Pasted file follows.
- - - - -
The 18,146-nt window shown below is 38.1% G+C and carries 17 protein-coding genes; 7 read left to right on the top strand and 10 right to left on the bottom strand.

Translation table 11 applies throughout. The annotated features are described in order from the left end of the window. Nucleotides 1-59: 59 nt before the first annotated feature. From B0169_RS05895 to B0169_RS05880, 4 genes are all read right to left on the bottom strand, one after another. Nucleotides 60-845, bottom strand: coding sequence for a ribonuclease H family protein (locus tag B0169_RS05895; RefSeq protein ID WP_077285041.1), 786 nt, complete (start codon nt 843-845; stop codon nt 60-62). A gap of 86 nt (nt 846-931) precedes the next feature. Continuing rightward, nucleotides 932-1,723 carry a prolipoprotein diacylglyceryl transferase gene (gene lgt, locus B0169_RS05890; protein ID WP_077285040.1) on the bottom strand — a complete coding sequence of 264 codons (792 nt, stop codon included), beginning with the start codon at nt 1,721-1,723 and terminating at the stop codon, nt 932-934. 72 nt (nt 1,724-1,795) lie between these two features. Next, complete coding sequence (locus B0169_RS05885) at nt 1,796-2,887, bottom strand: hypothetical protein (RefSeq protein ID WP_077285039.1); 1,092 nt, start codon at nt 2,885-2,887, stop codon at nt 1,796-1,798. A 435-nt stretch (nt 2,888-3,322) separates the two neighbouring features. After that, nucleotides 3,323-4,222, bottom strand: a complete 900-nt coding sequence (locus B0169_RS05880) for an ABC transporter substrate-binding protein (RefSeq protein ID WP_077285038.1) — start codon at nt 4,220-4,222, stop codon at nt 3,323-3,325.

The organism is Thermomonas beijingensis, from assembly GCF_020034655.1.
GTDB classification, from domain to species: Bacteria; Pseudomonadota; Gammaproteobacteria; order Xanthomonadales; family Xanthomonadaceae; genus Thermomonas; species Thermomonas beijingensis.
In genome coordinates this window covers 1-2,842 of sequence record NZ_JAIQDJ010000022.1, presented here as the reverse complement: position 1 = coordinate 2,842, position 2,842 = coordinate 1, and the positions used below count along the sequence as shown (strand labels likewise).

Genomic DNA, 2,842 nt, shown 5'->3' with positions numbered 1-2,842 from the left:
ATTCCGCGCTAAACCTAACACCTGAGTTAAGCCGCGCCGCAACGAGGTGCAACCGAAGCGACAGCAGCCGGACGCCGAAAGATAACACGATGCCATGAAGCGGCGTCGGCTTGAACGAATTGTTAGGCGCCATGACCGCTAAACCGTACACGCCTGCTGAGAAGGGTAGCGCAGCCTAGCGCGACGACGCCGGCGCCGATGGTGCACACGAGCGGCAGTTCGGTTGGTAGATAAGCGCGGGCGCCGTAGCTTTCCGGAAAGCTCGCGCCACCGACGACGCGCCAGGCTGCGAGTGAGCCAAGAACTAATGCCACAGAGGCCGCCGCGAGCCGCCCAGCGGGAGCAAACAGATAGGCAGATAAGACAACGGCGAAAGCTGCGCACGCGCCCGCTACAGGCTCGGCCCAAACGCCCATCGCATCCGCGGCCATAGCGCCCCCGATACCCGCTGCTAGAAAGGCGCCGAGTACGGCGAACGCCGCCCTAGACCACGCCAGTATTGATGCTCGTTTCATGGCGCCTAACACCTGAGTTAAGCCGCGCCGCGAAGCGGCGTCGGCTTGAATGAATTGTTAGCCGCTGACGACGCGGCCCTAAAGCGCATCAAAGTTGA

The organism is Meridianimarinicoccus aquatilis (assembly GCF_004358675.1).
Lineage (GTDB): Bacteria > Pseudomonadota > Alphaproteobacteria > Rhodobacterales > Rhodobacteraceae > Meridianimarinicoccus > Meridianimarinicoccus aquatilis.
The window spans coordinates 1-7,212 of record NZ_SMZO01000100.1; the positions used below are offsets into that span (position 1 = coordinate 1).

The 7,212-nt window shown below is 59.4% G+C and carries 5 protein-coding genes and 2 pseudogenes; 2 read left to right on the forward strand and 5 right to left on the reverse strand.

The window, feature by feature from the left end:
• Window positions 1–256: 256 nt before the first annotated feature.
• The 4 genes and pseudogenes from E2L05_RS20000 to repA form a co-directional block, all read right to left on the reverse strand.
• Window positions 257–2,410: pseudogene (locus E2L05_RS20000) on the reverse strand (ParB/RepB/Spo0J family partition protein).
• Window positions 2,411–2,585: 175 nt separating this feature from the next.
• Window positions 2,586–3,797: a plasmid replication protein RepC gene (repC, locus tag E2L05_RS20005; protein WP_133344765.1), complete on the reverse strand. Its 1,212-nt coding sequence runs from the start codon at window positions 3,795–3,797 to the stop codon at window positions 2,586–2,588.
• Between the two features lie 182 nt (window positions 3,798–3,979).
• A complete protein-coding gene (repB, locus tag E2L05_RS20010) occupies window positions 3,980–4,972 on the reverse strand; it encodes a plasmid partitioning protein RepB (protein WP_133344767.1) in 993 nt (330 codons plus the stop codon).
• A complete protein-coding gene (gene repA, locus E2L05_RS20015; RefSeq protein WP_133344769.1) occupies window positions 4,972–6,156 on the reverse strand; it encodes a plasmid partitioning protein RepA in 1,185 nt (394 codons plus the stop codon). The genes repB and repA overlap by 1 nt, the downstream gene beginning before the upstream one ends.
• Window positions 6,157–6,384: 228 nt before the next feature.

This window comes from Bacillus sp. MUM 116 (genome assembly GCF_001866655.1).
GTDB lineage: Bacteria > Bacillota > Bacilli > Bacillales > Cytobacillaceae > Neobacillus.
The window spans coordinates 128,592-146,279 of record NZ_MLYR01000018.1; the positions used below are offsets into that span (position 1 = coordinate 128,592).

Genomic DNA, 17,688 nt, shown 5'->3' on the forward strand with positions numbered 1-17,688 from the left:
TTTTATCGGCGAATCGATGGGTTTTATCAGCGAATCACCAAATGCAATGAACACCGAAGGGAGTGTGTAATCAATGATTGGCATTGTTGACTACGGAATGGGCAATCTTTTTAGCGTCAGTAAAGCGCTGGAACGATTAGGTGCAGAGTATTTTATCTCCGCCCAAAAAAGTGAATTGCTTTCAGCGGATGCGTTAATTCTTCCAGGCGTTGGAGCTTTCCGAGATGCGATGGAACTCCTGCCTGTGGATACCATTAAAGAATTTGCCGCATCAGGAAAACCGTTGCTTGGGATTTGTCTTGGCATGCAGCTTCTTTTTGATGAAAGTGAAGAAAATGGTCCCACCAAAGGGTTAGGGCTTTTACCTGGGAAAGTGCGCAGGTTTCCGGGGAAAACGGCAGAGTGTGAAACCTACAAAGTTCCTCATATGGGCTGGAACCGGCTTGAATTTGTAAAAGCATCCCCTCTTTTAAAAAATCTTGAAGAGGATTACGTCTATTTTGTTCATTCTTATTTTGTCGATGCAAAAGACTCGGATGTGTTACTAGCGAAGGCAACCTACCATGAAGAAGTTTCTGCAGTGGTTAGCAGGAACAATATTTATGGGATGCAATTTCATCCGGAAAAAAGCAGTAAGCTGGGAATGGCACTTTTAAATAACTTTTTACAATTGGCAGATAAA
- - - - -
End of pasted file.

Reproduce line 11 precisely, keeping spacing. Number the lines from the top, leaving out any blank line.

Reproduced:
The 7,212-nt window shown below is 59.4% G+C and carries 5 protein-coding genes and 2 pseudogenes; 2 read left to right on the forward strand and 5 right to left on the reverse strand.